The truth is your digital device can listen. In fact, it can more accurately than your brain record what someone is saying. Yet, its impact from so doing is zero. "Listening with intent" is what humans uniquely do and what humans uniquely do is what helps other humans get through.
"Listening with intent" is both a commitment and a set of skills. First, it is a choice to put the wellbeing of another person before your own values and self-interest. In a context lacking in connection and compassion and oversupplied by hedonism and hyperactivity, Lifeline every day on 2500 calls finds that this simple act -- you before me -- is significantly empowering for people in crisis. It's effective because it cuts through what has sadly become the all-too-common expectation of not being heard and not being cared for.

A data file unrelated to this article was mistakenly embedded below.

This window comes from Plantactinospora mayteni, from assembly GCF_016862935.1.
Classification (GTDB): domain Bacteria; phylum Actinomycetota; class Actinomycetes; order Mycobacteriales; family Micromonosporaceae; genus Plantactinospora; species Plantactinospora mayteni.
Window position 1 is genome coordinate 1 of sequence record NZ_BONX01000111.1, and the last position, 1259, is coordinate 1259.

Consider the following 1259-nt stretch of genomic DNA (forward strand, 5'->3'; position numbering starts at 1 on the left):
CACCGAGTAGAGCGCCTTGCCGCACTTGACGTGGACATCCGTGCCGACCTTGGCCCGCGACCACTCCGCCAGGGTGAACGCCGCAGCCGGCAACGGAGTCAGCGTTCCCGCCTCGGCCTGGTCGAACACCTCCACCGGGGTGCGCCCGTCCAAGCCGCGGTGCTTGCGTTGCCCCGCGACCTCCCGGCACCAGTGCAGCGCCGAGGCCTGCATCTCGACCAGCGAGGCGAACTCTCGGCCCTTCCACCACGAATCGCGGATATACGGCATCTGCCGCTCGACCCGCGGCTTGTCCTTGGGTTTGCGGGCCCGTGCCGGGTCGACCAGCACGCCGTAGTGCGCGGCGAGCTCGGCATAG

Secondly, when we choose to "listen with intent", we also consciously choose to turn off the considerable noise in own busy brains which are constantly wired to emails and "to do" lists. Our only task becomes looking after a fellow human through unconditional positive regard (aka, love) -- in pain, right here, right now. Every day, we do some 100 "safe plans" with people who calls us where they commit to life-saving steps; these agreements are only possible by the committed listener having clarity and concentration for the needs of a person in crisis who is often confused and overwhelmed.
Empathy is more than a nice intention; it's a practice. To that end, "listening with intent" requires skills that are increasingly less common (as Lifeline sometimes sees when it trains people through 184 intensive hours to be accredited Crisis Supporters). These skills include:
Finding rapport and connection with the person in crisis.